• Mon
  • Sep 22, 2014
  • Updated: 7:40am

Turbulent times ahead for air rage

PUBLISHED : Saturday, 25 July, 1998, 12:00am
UPDATED : Saturday, 25 July, 1998, 12:00am

Aircraft cabin crews will not be surprised. Neither, probably, will frequent fliers. But for those of us who only irregularly use air-transport and tend to put up with its discomforts as part of the usually rather high cost of getting in or out of Hong Kong, it came as a shock.


Apparently, air rage is taking over from road rage as the hip lunacy of the moment. To quote China Daily, 'Airline passengers have defecated on food carts, been aggressive with the crew and even sexually assaulted their seats.' No, really. It is not just a figment of some reporter's feverish imagination. It is from a report by the International Cabin Crew Association, which showed a 400 per cent rise in incidents since 1995.


Not that we would ever succumb to the temptation ourselves. But you can understand that after hours of sitting there with hot, swollen feet, a stiff neck, sore eyes and all the other ills to which the air passenger is prone, one of your neighbours might want to shout at a stewardess when she runs the food trolley into his arm.


She might also reap abuse for blocking his escape with the infernal thing, just as he has decided to shift his large behind out of his tiny seat and head for the toilet.


But blocking his passage with the food trolley cannot possibly be an excuse for unblocking his passage on the food trolley, can it? Oh, we know how hard it must be sometimes. Any passenger who has spent 13 hours on a plane next to someone else's screaming baby, or put up with Little Miss and Week Ending chasing up and down the aisles shouting for the last 3,000 kilometres might be a bit peevish.


But somehow we cannot quite see how that excuses the fellow who, again we quote the China Daily synopsis, 'removed his pants and 'simulated having sex with the back of his seat.' ' We have noted the reports which blame the poor air quality on long-haul flights. We quite agree the airlines should do something about this. Apart from opening portholes and getting unruly passengers sucked out, they could perhaps put a richer admixture of fresh air into their recycled flow.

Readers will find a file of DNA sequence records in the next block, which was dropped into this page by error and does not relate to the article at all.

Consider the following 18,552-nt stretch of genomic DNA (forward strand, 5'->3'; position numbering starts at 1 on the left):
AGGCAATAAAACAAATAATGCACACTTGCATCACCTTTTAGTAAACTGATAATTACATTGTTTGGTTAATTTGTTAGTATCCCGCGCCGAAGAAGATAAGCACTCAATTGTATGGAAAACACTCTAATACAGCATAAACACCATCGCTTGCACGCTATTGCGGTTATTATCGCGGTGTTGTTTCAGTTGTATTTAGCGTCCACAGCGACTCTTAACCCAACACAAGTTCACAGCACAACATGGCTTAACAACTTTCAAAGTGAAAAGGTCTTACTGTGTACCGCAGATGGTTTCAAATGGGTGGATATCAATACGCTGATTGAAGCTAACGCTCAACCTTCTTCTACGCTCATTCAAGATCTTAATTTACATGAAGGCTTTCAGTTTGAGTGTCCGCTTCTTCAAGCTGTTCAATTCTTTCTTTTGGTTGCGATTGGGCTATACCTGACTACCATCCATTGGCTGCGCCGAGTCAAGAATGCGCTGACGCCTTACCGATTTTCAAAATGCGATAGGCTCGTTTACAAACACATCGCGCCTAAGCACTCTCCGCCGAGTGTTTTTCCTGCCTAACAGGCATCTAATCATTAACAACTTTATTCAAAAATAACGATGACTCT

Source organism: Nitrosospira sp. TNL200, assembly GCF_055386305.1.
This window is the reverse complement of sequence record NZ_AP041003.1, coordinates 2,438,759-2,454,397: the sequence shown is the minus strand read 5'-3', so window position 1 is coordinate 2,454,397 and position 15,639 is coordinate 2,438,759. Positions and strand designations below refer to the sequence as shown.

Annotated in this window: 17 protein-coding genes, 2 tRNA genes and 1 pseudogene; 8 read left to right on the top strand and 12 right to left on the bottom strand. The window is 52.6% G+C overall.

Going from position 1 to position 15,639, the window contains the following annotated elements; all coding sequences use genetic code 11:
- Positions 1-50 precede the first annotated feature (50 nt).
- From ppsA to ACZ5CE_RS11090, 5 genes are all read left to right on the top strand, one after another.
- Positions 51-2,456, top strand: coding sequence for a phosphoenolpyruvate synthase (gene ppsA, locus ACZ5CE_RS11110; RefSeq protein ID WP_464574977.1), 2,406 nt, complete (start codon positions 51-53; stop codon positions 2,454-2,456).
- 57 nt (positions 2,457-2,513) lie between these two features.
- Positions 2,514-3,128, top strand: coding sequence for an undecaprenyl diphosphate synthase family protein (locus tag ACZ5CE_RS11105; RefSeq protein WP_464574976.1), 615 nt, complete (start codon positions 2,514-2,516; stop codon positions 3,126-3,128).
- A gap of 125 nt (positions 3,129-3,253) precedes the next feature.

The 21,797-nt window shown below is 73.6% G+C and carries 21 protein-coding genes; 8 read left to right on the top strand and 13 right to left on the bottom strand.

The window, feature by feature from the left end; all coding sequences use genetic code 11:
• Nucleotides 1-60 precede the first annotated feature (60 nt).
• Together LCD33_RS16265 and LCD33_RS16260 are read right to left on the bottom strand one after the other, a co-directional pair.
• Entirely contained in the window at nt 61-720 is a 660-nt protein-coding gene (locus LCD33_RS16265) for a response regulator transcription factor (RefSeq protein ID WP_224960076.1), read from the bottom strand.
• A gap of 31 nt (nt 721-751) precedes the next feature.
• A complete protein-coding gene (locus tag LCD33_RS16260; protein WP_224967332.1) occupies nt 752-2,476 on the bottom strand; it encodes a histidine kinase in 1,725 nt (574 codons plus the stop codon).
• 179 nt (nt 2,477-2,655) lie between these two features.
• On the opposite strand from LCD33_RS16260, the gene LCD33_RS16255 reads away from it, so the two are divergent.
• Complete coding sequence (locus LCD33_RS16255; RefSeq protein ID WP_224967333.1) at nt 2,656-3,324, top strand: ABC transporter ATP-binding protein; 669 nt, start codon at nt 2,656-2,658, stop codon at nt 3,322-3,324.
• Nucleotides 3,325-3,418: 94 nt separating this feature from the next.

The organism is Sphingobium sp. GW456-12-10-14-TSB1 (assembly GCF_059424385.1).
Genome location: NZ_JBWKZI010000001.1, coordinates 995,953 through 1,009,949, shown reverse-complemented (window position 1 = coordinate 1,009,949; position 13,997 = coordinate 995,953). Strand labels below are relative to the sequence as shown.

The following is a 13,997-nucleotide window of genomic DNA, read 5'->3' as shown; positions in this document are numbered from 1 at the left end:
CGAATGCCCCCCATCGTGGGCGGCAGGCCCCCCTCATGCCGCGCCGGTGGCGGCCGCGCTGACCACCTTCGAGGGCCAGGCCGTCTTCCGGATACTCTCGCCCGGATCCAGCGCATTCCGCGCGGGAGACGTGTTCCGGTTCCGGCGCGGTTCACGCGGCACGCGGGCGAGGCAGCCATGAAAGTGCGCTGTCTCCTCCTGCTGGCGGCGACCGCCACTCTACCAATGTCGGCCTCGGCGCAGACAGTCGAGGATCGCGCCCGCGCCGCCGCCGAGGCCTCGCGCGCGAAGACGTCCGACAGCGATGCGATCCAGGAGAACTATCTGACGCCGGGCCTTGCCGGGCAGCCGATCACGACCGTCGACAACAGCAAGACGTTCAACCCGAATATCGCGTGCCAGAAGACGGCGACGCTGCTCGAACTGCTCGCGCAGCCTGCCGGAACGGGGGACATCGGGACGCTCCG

We accept there are grounds for giving us cattle-class passengers a little more space and allowing us more room for our feet.


But even if airlines started standing-room only sardine-class flights for back-packers, journalists and other impoverished passengers, we would not support taking revenge on hostesses with a well-aimed pinch to the bottom.


Earlier this month, various industry associations got together and suggested airlines should prosecute all offenders, blacklist them, and carry restraint equipment such as handcuffs.


All this is right and just. If every passenger turns into a Liam Gallagher as soon as he goes on board and starts to drink, swear, abuse other passengers and refuse to wear his seat belt, air travel will soon become unfashionable.


But maybe there is also another way of dealing with it. Such as being unexpectedly polite and tolerant. We offer this exemplary tale for the edification of airline staff. Sadly we do not know which airline was involved, but the cabin crew deserve a Grand Bauhinia Medal for tolerance.


This is the story of a unicycle enthusiast who wanted to take his machine on a flight. Ground staff refused to allow him to check it as normal luggage, and the quota for paid-for bicycles was full. So he mounted his unicyle, pedalled to the wheelchair entrance and declared it as a medical device.


'Guess what,' said our source for this amazing story. 'A flight attendant accompanied him to the seat, while he rode down the aisle behind her. She took his machine, stored it in a closet and brought it back to his seat on arrival. Then he was asked if he needed assistance to remount.'

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